Ray Succre, 1/09/2011

Current Occupation: Stay-home father / novelist/ student pursuing teaching credentials
Former Occupation: Broiler attendant/Dishwasher/MSN Tech Support Representative/mining corporation microfiche filer/student/telemarketer/pan-handler/delivery driver/thief/Medical Transcriptionist/cook/secretary/graveyard shift Alzheimer’s ward caregiver/sandwich artist…
Contact Information: Ray Succre currently lives on the southern Oregon coast with his wife and son. He has had poems published in Aesthetica, BlazeVOX, and Pank, as well as in hundreds of others across dozens of countries, online and in print. His novels Tatterdemalion (2008) and Amphisbaena (2009), both through Cauliay, are widely available in print. Other Cruel Things (2009), an online collection of poetry, is available through Differentia Press. For inquiry, further publication history, and information, visit him online (http://raysuccre.blogspot.com), or feel free to approach via Facebook (http://www.facebook.com/raysuccre). 


Before the Stone Oven

Five p.m. Bags of white bread scrawled with dates,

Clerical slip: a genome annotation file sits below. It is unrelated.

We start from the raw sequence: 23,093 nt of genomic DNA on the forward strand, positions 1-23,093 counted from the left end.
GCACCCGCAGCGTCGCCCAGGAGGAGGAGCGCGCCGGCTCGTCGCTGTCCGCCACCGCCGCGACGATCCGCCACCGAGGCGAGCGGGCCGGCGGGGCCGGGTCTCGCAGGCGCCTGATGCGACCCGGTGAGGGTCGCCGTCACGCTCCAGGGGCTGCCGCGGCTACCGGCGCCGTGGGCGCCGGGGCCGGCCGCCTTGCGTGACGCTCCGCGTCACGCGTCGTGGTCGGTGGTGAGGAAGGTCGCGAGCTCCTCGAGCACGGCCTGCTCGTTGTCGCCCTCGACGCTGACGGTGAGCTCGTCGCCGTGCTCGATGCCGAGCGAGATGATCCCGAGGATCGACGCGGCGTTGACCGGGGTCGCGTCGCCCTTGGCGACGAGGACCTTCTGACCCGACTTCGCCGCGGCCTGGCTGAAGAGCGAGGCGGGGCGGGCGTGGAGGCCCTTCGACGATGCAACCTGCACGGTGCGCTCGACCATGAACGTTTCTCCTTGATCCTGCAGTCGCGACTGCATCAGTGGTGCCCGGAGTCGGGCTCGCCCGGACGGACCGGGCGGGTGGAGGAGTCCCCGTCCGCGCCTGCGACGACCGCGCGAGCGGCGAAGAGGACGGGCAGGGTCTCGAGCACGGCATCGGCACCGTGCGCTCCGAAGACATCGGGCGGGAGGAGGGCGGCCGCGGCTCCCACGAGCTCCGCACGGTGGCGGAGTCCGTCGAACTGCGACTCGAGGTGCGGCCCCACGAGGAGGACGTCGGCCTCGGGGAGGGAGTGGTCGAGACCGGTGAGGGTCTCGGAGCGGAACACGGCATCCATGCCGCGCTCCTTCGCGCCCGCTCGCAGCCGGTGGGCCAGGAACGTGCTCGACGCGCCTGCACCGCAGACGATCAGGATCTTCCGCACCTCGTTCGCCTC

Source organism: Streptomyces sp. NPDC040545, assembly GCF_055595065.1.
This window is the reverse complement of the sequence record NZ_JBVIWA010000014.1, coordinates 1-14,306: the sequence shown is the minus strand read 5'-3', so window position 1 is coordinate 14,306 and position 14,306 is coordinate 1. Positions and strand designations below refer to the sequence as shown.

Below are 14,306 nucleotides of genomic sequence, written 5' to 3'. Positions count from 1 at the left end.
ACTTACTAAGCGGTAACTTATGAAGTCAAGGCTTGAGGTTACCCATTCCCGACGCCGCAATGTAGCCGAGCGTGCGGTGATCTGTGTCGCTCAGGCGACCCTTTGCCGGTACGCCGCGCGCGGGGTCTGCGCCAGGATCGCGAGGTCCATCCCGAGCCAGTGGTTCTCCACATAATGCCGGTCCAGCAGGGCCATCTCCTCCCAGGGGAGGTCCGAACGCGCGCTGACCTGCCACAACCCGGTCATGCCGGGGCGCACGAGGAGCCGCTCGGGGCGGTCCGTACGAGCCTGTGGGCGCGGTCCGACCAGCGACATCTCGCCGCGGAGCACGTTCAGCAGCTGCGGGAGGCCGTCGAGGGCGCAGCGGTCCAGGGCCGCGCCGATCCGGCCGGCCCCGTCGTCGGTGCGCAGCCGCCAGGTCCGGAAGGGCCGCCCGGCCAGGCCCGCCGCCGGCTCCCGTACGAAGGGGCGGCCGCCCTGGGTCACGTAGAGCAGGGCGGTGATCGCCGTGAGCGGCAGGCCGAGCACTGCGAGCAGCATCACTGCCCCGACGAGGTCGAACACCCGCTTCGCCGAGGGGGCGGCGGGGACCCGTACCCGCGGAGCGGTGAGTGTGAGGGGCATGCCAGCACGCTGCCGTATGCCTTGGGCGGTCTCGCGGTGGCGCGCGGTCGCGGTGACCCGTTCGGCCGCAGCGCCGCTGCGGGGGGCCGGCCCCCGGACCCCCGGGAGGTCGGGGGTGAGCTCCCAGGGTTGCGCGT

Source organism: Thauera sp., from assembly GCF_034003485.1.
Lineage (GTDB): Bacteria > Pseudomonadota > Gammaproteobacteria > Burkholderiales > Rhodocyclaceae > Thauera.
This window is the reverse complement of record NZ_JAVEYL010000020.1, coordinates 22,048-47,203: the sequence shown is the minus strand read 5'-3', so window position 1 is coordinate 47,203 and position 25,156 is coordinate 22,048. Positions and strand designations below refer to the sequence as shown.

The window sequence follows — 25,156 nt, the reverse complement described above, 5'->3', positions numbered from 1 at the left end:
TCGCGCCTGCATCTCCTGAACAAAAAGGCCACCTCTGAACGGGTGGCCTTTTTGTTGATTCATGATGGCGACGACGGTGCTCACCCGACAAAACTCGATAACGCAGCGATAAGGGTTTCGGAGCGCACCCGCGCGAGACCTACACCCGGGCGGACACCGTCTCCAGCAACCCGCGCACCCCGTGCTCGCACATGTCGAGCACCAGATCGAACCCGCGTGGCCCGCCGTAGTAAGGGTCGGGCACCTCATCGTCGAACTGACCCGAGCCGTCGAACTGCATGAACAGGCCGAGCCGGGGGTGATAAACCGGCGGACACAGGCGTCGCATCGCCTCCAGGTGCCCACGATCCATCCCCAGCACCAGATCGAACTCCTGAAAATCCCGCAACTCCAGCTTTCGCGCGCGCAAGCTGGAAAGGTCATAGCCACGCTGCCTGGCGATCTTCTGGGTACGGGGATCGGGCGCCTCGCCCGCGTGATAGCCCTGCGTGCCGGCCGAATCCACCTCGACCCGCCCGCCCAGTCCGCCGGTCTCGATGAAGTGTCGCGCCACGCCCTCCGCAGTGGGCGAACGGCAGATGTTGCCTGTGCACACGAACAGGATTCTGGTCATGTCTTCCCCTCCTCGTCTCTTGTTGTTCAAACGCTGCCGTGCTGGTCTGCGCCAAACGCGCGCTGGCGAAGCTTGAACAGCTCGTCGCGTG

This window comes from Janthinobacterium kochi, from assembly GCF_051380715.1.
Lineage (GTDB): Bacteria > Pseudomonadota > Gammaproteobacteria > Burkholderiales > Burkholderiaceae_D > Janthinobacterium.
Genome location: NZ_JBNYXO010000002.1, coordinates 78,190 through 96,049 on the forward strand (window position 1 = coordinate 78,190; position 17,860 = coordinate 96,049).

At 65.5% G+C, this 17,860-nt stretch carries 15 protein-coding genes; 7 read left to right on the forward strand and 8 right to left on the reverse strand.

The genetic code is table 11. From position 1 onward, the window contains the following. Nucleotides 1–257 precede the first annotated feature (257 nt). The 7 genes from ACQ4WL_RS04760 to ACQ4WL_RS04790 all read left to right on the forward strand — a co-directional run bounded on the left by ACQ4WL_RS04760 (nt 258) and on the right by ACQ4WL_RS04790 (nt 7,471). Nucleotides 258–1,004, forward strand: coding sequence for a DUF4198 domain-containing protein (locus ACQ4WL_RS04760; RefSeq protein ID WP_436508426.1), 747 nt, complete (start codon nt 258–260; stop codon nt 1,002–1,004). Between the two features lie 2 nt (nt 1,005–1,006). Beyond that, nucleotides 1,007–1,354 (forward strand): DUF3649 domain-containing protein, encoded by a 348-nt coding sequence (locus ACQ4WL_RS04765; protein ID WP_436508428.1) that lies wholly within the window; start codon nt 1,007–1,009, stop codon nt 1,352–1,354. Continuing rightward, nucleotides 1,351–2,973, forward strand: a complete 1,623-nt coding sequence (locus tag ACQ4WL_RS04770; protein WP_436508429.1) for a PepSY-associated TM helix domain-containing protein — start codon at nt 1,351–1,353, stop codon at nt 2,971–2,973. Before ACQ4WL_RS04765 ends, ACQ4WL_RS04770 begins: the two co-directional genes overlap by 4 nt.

stacked in a pyramid near memorably hot oven-stone.
Bread into oven, then out onto a grid, cut, filled.
The woman who cuts tomatoes with a bread-knife
“No– too thick.” “Too thick?” “No one likes these.”
rubs her nose hard and wipes at her apron.

The sandwich is diagonally cut, set on paper,
rolled and scratched out a name: Turkey Provo.
Relleno and Beef. Cranberry Special. Then chips.
Large boxes of small bags of salty, powdery chips
dropped by an anorexic that delivers stock at street price.

The sandwiches are ordered, the orders are fulfilled.
Some of the fill is tomato; I remember the woman
who cuts the tomatoes sports acne cream so severe
and overused, you could smell it until seven.

An analysis of time provides the sandwich,
the sandwich people, the sandwich place,
and the manner of sandwich afterlife as heaping refuse.
The can is emptied into a bin out back,
while the owner picks at her scalp behind a register.

I and others come and go, but for a shortness
are trapped, each person becoming the realisation,
an –ology, skirting deaths like crabs in a tidepool,
and each order, each quantity, some cruel filler
in a sputtering time.

Hungry people arrive with training, a reference of tastes,
and an old appetite. In the future, I look back, I try
to remember, but I find only the counting, hungry people.
They block the road into one-and-a-half years.

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